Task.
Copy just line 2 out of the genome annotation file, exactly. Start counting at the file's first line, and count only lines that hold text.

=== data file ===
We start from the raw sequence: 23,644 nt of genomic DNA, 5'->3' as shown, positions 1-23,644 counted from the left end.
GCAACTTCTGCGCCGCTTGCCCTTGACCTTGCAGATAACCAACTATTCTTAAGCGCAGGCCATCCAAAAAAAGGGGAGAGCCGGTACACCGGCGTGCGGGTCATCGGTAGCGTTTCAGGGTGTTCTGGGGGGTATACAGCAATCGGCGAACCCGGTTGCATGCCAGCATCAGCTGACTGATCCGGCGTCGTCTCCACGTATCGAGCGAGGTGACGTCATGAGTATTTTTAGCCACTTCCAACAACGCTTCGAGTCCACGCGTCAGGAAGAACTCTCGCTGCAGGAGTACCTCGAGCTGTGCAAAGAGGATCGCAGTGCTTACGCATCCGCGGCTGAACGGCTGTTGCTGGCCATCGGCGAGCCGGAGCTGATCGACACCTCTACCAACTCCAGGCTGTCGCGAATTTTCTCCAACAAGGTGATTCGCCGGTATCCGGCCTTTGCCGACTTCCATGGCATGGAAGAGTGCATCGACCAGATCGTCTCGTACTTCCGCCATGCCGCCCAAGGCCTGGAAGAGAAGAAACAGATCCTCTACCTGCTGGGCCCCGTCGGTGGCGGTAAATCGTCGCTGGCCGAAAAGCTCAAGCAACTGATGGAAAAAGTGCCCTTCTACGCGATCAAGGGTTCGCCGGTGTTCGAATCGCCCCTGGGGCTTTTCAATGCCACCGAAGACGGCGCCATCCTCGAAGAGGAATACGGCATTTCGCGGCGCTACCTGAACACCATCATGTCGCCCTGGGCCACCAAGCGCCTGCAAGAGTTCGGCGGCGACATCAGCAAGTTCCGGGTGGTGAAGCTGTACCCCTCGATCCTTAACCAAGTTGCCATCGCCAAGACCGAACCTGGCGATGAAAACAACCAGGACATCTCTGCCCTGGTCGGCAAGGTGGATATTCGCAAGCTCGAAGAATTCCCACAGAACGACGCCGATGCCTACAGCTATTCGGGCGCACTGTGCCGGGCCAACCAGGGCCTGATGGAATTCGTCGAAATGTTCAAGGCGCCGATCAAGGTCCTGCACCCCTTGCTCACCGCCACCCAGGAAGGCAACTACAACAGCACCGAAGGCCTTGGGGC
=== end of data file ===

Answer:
GCAACTTCTGCGCCGCTTGCCCTTGACCTTGCAGATAACCAACTATTCTTAAGCGCAGGCCATCCAAAAAAAGGGGAGAGCCGGTACACCGGCGTGCGGGTCATCGGTAGCGTTTCAGGGTGTTCTGGGGGGTATACAGCAATCGGCGAACCCGGTTGCATGCCAGCATCAGCTGACTGATCCGGCGTCGTCTCCACGTATCGAGCGAGGTGACGTCATGAGTATTTTTAGCCACTTCCAACAACGCTTCGAGTCCACGCGTCAGGAAGAACTCTCGCTGCAGGAGTACCTCGAGCTGTGCAAAGAGGATCGCAGTGCTTACGCATCCGCGGCTGAACGGCTGTTGCTGGCCATCGGCGAGCCGGAGCTGATCGACACCTCTACCAACTCCAGGCTGTCGCGAATTTTCTCCAACAAGGTGATTCGCCGGTATCCGGCCTTTGCCGACTTCCATGGCATGGAAGAGTGCATCGACCAGATCGTCTCGTACTTCCGCCATGCCGCCCAAGGCCTGGAAGAGAAGAAACAGATCCTCTACCTGCTGGGCCCCGTCGGTGGCGGTAAATCGTCGCTGGCCGAAAAGCTCAAGCAACTGATGGAAAAAGTGCCCTTCTACGCGATCAAGGGTTCGCCGGTGTTCGAATCGCCCCTGGGGCTTTTCAATGCCACCGAAGACGGCGCCATCCTCGAAGAGGAATACGGCATTTCGCGGCGCTACCTGAACACCATCATGTCGCCCTGGGCCACCAAGCGCCTGCAAGAGTTCGGCGGCGACATCAGCAAGTTCCGGGTGGTGAAGCTGTACCCCTCGATCCTTAACCAAGTTGCCATCGCCAAGACCGAACCTGGCGATGAAAACAACCAGGACATCTCTGCCCTGGTCGGCAAGGTGGATATTCGCAAGCTCGAAGAATTCCCACAGAACGACGCCGATGCCTACAGCTATTCGGGCGCACTGTGCCGGGCCAACCAGGGCCTGATGGAATTCGTCGAAATGTTCAAGGCGCCGATCAAGGTCCTGCACCCCTTGCTCACCGCCACCCAGGAAGGCAACTACAACAGCACCGAAGGCCTTGGGGC